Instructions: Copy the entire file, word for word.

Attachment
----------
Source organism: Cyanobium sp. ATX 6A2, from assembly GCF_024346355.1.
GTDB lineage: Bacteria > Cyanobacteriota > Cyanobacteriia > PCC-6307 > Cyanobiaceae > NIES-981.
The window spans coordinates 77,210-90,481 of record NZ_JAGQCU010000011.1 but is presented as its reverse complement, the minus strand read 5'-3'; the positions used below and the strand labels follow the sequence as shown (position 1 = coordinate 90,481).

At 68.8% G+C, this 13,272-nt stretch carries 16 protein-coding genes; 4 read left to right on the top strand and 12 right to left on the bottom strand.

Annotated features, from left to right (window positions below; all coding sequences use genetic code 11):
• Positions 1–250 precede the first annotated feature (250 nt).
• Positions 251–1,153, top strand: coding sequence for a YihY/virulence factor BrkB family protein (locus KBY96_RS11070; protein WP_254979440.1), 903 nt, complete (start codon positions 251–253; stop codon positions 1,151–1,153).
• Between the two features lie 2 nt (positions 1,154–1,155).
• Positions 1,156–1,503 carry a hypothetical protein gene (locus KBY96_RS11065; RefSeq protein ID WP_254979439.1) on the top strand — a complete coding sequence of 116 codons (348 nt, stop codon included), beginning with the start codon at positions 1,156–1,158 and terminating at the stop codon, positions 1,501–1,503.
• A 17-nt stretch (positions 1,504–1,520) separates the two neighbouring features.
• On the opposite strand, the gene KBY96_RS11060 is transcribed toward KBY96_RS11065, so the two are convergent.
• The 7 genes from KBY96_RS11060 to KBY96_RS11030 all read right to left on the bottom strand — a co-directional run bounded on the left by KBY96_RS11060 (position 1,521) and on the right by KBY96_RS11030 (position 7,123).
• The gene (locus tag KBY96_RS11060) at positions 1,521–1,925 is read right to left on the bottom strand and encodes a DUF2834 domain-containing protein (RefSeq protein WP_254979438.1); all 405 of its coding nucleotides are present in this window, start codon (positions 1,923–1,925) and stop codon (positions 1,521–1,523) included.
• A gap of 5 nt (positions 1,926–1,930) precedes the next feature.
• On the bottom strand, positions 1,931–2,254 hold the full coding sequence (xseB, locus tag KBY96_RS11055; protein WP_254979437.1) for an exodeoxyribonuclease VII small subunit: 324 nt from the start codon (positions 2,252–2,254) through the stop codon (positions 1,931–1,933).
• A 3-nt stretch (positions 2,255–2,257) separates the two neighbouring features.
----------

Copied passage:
Source organism: Cyanobium sp. ATX 6A2, from assembly GCF_024346355.1.
GTDB lineage: Bacteria > Cyanobacteriota > Cyanobacteriia > PCC-6307 > Cyanobiaceae > NIES-981.
The window spans coordinates 77,210-90,481 of record NZ_JAGQCU010000011.1 but is presented as its reverse complement, the minus strand read 5'-3'; the positions used below and the strand labels follow the sequence as shown (position 1 = coordinate 90,481).

At 68.8% G+C, this 13,272-nt stretch carries 16 protein-coding genes; 4 read left to right on the top strand and 12 right to left on the bottom strand.

Annotated features, from left to right (window positions below; all coding sequences use genetic code 11):
• Positions 1–250 precede the first annotated feature (250 nt).
• Positions 251–1,153, top strand: coding sequence for a YihY/virulence factor BrkB family protein (locus KBY96_RS11070; protein WP_254979440.1), 903 nt, complete (start codon positions 251–253; stop codon positions 1,151–1,153).
• Between the two features lie 2 nt (positions 1,154–1,155).
• Positions 1,156–1,503 carry a hypothetical protein gene (locus KBY96_RS11065; RefSeq protein ID WP_254979439.1) on the top strand — a complete coding sequence of 116 codons (348 nt, stop codon included), beginning with the start codon at positions 1,156–1,158 and terminating at the stop codon, positions 1,501–1,503.
• A 17-nt stretch (positions 1,504–1,520) separates the two neighbouring features.
• On the opposite strand, the gene KBY96_RS11060 is transcribed toward KBY96_RS11065, so the two are convergent.
• The 7 genes from KBY96_RS11060 to KBY96_RS11030 all read right to left on the bottom strand — a co-directional run bounded on the left by KBY96_RS11060 (position 1,521) and on the right by KBY96_RS11030 (position 7,123).
• The gene (locus tag KBY96_RS11060) at positions 1,521–1,925 is read right to left on the bottom strand and encodes a DUF2834 domain-containing protein (RefSeq protein WP_254979438.1); all 405 of its coding nucleotides are present in this window, start codon (positions 1,923–1,925) and stop codon (positions 1,521–1,523) included.
• A gap of 5 nt (positions 1,926–1,930) precedes the next feature.
• On the bottom strand, positions 1,931–2,254 hold the full coding sequence (xseB, locus tag KBY96_RS11055; protein WP_254979437.1) for an exodeoxyribonuclease VII small subunit: 324 nt from the start codon (positions 2,252–2,254) through the stop codon (positions 1,931–1,933).
• A 3-nt stretch (positions 2,255–2,257) separates the two neighbouring features.